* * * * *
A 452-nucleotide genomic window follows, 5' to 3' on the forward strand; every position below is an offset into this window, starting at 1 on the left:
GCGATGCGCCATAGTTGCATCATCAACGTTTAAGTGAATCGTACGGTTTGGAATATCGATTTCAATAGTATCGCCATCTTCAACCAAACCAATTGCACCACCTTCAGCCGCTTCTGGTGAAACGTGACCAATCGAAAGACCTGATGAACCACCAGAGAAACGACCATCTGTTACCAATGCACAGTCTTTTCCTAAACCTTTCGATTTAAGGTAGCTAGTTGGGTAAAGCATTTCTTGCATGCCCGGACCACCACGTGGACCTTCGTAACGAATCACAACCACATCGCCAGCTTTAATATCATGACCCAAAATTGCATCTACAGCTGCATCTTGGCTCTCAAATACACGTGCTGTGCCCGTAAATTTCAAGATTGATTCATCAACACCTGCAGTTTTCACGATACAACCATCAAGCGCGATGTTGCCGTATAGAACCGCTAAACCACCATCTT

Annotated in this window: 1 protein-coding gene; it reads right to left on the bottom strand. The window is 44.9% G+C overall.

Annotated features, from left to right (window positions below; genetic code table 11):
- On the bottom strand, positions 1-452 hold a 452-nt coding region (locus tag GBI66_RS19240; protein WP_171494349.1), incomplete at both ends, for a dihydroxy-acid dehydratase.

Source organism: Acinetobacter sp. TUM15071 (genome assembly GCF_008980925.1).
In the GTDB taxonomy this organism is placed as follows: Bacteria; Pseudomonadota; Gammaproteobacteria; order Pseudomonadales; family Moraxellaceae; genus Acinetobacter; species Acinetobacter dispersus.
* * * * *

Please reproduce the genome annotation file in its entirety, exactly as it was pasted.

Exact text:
A 452-nucleotide genomic window follows, 5' to 3' on the forward strand; every position below is an offset into this window, starting at 1 on the left:
GCGATGCGCCATAGTTGCATCATCAACGTTTAAGTGAATCGTACGGTTTGGAATATCGATTTCAATAGTATCGCCATCTTCAACCAAACCAATTGCACCACCTTCAGCCGCTTCTGGTGAAACGTGACCAATCGAAAGACCTGATGAACCACCAGAGAAACGACCATCTGTTACCAATGCACAGTCTTTTCCTAAACCTTTCGATTTAAGGTAGCTAGTTGGGTAAAGCATTTCTTGCATGCCCGGACCACCACGTGGACCTTCGTAACGAATCACAACCACATCGCCAGCTTTAATATCATGACCCAAAATTGCATCTACAGCTGCATCTTGGCTCTCAAATACACGTGCTGTGCCCGTAAATTTCAAGATTGATTCATCAACACCTGCAGTTTTCACGATACAACCATCAAGCGCGATGTTGCCGTATAGAACCGCTAAACCACCATCTT

Annotated in this window: 1 protein-coding gene; it reads right to left on the bottom strand. The window is 44.9% G+C overall.

Annotated features, from left to right (window positions below; genetic code table 11):
- On the bottom strand, positions 1-452 hold a 452-nt coding region (locus tag GBI66_RS19240; protein WP_171494349.1), incomplete at both ends, for a dihydroxy-acid dehydratase.

Source organism: Acinetobacter sp. TUM15071 (genome assembly GCF_008980925.1).
In the GTDB taxonomy this organism is placed as follows: Bacteria; Pseudomonadota; Gammaproteobacteria; order Pseudomonadales; family Moraxellaceae; genus Acinetobacter; species Acinetobacter dispersus.